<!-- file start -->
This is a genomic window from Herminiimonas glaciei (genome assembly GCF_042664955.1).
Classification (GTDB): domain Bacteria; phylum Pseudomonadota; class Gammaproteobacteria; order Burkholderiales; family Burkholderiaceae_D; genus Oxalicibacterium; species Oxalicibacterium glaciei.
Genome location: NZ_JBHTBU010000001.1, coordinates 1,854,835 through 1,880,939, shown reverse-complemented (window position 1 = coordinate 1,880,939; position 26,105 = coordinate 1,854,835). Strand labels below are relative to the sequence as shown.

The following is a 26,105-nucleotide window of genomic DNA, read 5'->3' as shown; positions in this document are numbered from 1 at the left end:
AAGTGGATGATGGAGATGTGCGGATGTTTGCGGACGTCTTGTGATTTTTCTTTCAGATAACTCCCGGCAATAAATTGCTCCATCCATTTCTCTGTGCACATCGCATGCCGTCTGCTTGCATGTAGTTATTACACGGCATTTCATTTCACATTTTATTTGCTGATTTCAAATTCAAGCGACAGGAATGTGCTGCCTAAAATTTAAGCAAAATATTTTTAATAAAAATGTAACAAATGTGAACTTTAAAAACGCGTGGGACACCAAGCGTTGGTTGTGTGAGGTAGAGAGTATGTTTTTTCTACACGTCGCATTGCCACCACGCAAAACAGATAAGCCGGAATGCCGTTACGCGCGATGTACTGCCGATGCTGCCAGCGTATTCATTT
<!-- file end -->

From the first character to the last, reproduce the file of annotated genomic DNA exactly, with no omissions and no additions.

This is a genomic window from Herminiimonas glaciei (genome assembly GCF_042664955.1).
Classification (GTDB): domain Bacteria; phylum Pseudomonadota; class Gammaproteobacteria; order Burkholderiales; family Burkholderiaceae_D; genus Oxalicibacterium; species Oxalicibacterium glaciei.
Genome location: NZ_JBHTBU010000001.1, coordinates 1,854,835 through 1,880,939, shown reverse-complemented (window position 1 = coordinate 1,880,939; position 26,105 = coordinate 1,854,835). Strand labels below are relative to the sequence as shown.

The following is a 26,105-nucleotide window of genomic DNA, read 5'->3' as shown; positions in this document are numbered from 1 at the left end:
AAGTGGATGATGGAGATGTGCGGATGTTTGCGGACGTCTTGTGATTTTTCTTTCAGATAACTCCCGGCAATAAATTGCTCCATCCATTTCTCTGTGCACATCGCATGCCGTCTGCTTGCATGTAGTTATTACACGGCATTTCATTTCACATTTTATTTGCTGATTTCAAATTCAAGCGACAGGAATGTGCTGCCTAAAATTTAAGCAAAATATTTTTAATAAAAATGTAACAAATGTGAACTTTAAAAACGCGTGGGACACCAAGCGTTGGTTGTGTGAGGTAGAGAGTATGTTTTTTCTACACGTCGCATTGCCACCACGCAAAACAGATAAGCCGGAATGCCGTTACGCGCGATGTACTGCCGATGCTGCCAGCGTATTCATTT